The Penguins lead the best-of-7 series 3-1 and can win their first Stanley Cup since 2009 in Game 5 at Consol Energy Center in Pittsburgh on Thursday (8 p.m. ET; NBC, CBC, TVA Sports).
"You've just got to understand that it's going to take our best and we're going to see their absolute best," Penguins captain Sidney Crosby said. "In saying that, you can't get caught looking ahead of things. We've had a great approach all playoff long -- all season long -- in making sure we're staying in the moment here. That will be important here, now more than ever."
Video: PIT@SJS, Gm4: Malkin tips in Kessel's shot for PPG
Since the Cup Final went to a best-of-7 format in 1939, teams that take a 3-1 lead have won the Cup 31 of 32 times (96.9 percent). The Toronto Maple Leafs, who trailed the Detroit Red Wings 3-0 in 1942, are the exception.
The Penguins will be trying to win the Stanley Cup for the fourth time; each of their previous wins (1991, Minnesota North Stars; 1992, Chicago Blackhawks; 2009, Detroit Red Wings), were on the road. If they are successful Thursday, it would be the first major sports championship won at home by a Pittsburgh-based team since the Pirates defeated the New York Yankees in Game 7 of the 1960 World Series.
"We have a team that has a lot of guys that have been to the top of the mountain so to speak," said Penguins forward Matt Cullen, who won the Cup with the Carolina Hurricanes in 2006. "We have a lot of guys that can share that experience and understand that experience.
"It's nice when you have a group that has been there as opposed to one or two guys. We have a lot of guys that can help with that. Ultimately it just falls on all of us to come out with our best game. They're going to push, and it's a big game for them and a big game for us. We know it's a huge opportunity."
Pittsburgh used the unlikeliest of players to take a 1-0 lead in Game 4. Defensive-defenseman Ian Cole scored 7:36 into the first period, slamming home the rebound of a shot from Phil Kessel that Sharks goalie Martin Jones kicked into the right faceoff circle.
Video: PIT@SJS, Gm4: Cole finishes rebound for early lead
It was Cole's first goal in 105 games, regular season and playoffs, dating to March 26, 2015 (against the Hurricanes).
"I hit a lot of posts, a lot of sticks; pucks were going to the open net and they'd get tipped wide," Cole said. "It was a weird year in that sense. It's nice to finally get that one. I was saving a special one for a special game."
Cole's goal gave the Penguins the lead, toned down the intensity of the crowd, and left the Sharks chasing the game again.
The only time San Jose has led in this series was when forward Joonas Donskoi scored in overtime of Game 3 on Saturday.
Pittsburgh has not trailed in 435:46 of playing time, dating to Game 5 of the Eastern Conference Final against the Tampa Bay Lightning (it lost twice in overtime in that span).
"I think when you have the lead, you can play differently," San Jose coach Peter DeBoer said. "You feel a lot more comfortable getting in a four-line rhythm, putting your guys out there, trusting them. There's not that pressure that we have to create a scoring chance or score a goal. We can just manage the game, put our time in.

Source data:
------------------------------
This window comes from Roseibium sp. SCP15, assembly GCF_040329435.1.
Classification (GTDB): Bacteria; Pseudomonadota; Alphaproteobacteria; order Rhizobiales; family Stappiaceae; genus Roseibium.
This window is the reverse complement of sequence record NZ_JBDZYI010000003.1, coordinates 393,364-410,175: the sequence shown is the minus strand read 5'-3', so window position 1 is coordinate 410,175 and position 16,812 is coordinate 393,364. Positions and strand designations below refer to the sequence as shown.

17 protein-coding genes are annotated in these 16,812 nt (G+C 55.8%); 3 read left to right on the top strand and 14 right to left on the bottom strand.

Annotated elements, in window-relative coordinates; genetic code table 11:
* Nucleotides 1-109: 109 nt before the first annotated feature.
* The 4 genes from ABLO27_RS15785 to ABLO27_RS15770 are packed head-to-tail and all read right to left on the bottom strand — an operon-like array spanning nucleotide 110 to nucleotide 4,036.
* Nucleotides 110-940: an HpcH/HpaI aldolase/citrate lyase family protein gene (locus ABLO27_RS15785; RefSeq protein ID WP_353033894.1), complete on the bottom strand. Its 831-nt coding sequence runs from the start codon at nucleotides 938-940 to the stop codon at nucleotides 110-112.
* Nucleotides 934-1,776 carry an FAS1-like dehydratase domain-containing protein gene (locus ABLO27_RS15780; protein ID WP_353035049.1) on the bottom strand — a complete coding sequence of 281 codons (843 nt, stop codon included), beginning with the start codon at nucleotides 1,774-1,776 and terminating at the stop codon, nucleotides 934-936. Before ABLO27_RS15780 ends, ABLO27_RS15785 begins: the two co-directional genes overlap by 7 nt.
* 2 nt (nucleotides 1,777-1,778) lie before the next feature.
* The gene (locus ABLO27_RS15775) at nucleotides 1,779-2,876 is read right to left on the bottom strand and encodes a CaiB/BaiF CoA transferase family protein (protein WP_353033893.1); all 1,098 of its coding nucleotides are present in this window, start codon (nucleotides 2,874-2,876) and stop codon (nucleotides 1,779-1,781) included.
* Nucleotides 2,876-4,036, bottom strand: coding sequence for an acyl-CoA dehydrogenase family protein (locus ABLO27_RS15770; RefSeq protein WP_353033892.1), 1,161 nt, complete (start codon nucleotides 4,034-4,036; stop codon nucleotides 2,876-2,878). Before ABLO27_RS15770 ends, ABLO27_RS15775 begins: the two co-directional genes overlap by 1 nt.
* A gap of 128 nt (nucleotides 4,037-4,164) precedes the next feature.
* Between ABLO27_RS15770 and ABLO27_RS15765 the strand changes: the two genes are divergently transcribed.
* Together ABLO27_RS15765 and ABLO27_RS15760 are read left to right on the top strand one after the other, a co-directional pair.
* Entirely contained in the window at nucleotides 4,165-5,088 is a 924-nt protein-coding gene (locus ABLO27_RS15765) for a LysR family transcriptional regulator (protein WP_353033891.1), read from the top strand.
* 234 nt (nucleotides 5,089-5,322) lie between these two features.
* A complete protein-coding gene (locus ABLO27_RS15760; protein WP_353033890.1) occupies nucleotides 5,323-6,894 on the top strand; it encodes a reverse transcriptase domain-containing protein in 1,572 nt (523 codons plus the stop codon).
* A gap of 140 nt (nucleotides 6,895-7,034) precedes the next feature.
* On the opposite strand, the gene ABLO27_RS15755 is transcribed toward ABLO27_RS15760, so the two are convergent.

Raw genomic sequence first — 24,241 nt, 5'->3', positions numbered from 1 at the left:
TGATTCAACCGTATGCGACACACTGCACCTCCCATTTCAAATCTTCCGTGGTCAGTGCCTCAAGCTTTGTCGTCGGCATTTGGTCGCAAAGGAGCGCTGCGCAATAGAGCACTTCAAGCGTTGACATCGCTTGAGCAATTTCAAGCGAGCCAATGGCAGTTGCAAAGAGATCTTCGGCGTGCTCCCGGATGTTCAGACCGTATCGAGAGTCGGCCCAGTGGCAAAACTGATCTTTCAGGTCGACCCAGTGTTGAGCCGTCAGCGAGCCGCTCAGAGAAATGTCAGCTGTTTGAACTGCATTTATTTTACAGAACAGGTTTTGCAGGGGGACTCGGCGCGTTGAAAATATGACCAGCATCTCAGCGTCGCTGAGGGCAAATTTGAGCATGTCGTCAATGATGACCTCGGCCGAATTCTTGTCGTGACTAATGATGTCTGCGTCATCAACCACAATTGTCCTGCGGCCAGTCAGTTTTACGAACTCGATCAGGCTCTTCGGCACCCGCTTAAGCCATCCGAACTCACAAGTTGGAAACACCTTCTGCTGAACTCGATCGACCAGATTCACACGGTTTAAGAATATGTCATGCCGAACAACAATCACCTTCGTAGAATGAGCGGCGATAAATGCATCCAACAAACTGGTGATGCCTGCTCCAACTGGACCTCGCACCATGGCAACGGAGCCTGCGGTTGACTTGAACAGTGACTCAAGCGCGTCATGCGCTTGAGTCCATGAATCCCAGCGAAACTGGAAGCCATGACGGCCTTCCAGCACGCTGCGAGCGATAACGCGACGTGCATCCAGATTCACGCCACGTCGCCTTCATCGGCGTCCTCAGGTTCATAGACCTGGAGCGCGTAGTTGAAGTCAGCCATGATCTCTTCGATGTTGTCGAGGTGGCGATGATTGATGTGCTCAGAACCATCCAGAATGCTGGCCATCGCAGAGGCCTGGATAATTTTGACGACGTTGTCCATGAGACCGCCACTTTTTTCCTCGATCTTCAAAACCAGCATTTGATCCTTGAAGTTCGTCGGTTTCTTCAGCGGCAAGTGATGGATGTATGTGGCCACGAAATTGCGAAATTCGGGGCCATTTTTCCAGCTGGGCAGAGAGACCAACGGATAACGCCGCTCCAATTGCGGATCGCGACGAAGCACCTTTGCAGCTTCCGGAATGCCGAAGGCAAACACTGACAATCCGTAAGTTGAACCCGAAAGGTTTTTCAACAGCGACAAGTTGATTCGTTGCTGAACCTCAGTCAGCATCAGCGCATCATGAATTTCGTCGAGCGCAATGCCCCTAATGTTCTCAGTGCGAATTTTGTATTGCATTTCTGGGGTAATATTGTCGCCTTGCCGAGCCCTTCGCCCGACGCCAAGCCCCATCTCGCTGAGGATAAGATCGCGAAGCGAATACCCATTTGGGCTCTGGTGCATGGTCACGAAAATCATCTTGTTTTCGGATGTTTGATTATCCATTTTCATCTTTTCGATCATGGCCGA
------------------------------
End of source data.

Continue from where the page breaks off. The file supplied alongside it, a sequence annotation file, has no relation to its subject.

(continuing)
"I think they've done a good job of that because they've had the lead and we haven't put ourselves in that situation yet. We've got to find an answer for that. It hasn't been an issue until this series. But it's been a big issue these three games."
Video: PIT@SJS, Gm4: Fehr nets Hagelin's dish for a 3-1 lead
Each of the first three games were decided by one goal (Pittsburgh won Game 1, 3-2, and Game 2, 2-1 in overtime; San Jose won Game 3, 3-2 in overtime).
Only twice in the history of the best-of-7 Stanley Cup Final has a team never led in a series. The 1960 Montreal Canadiens led wire-to-wire against the Maple Leafs. In 1952, the Red Wings never trailed in a four-game sweep of the Canadiens.
Penguins center Evgeni Malkin, who did not have a point in the Final entering Game 4, had an assist on Cole's goal and then scored at 2:37 of the second period. He got his stick on a power-play shot by Kessel for his first goal in six games.
"I'm not changing my game a lot," Malkin said. "I mean, I want a little bit more [to] play with [the] puck. It's not [a] great goal, but it's just going to the net, you know, and staying close to net. When I have the puck, I'm trying to shoot. It's a simple game tonight for me."
It was Pittsburgh's first power-play goal in eight attempts in the Final. It was Malkin's 10th career game-winning goal in the playoffs, third in Penguins history behind Jaromir Jagr (14) and Mario Lemieux (11).
Video: PIT@SJS, Gm4: Karlsson beats Murray to cut deficit
San Jose forward Melker Karlsson, seeing expanded time and prominence with Tomas Hertl sidelined by a lower-body injury, scored at 8:07 of the third period to make it 2-1, but the Sharks could not get anything else going despite outshooting the Penguins 12-7 in the period.
Pittsburgh goalie Matt Murray (23 saves) made big stops on Patrick Marleau, on a breakaway, and Joe Pavelski, on a one-timer, in the third period.
Murray is 5-0 with a 1.76 goals-against average and .935 save percentage following a loss in the playoffs. At 14-5, he is one win from equaling the NHL record for a rookie goaltender in a playoff year (Patrick Roy, 1986 Montreal Canadiens; Ron Hextall, 1987 Philadelphia Flyers; Cam Ward, 2006 Carolina Hurricanes. Roy and Ward won the Stanley Cup).
Eric Fehr gave Pittsburgh a 3-1 lead with 2:02 remaining and left the Sharks one loss from the end of their first Cup Final in their 25-year history.
"We're confident that we can go to Pittsburgh and win a hockey game," San Jose forward Logan Couture said. "We've been good on the road all year. We're going to go there and start by having a good first period, into the second [period] and then the third and see what happens."
Video: Malkin, Murray lead Pens to 3-1 series lead